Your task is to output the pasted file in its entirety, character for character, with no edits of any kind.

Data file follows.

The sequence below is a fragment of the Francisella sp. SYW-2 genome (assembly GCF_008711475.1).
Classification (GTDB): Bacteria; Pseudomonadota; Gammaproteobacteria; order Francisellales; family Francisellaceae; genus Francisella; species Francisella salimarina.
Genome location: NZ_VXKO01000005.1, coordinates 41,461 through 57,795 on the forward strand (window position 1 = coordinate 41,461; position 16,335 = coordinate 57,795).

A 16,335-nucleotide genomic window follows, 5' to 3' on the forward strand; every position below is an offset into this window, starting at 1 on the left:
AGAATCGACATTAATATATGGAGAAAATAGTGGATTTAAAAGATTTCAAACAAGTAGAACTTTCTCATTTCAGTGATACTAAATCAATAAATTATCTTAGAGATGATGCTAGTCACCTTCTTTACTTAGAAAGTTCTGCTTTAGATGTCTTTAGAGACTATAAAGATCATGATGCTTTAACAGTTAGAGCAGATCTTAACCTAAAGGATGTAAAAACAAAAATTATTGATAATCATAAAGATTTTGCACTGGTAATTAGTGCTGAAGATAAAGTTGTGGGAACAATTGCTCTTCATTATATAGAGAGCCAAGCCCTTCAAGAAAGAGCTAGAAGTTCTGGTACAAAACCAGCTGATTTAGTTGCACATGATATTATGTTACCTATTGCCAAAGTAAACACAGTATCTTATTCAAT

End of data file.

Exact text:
The sequence below is a fragment of the Francisella sp. SYW-2 genome (assembly GCF_008711475.1).
Classification (GTDB): Bacteria; Pseudomonadota; Gammaproteobacteria; order Francisellales; family Francisellaceae; genus Francisella; species Francisella salimarina.
Genome location: NZ_VXKO01000005.1, coordinates 41,461 through 57,795 on the forward strand (window position 1 = coordinate 41,461; position 16,335 = coordinate 57,795).

A 16,335-nucleotide genomic window follows, 5' to 3' on the forward strand; every position below is an offset into this window, starting at 1 on the left:
AGAATCGACATTAATATATGGAGAAAATAGTGGATTTAAAAGATTTCAAACAAGTAGAACTTTCTCATTTCAGTGATACTAAATCAATAAATTATCTTAGAGATGATGCTAGTCACCTTCTTTACTTAGAAAGTTCTGCTTTAGATGTCTTTAGAGACTATAAAGATCATGATGCTTTAACAGTTAGAGCAGATCTTAACCTAAAGGATGTAAAAACAAAAATTATTGATAATCATAAAGATTTTGCACTGGTAATTAGTGCTGAAGATAAAGTTGTGGGAACAATTGCTCTTCATTATATAGAGAGCCAAGCCCTTCAAGAAAGAGCTAGAAGTTCTGGTACAAAACCAGCTGATTTAGTTGCACATGATATTATGTTACCTATTGCCAAAGTAAACACAGTATCTTATTCAAT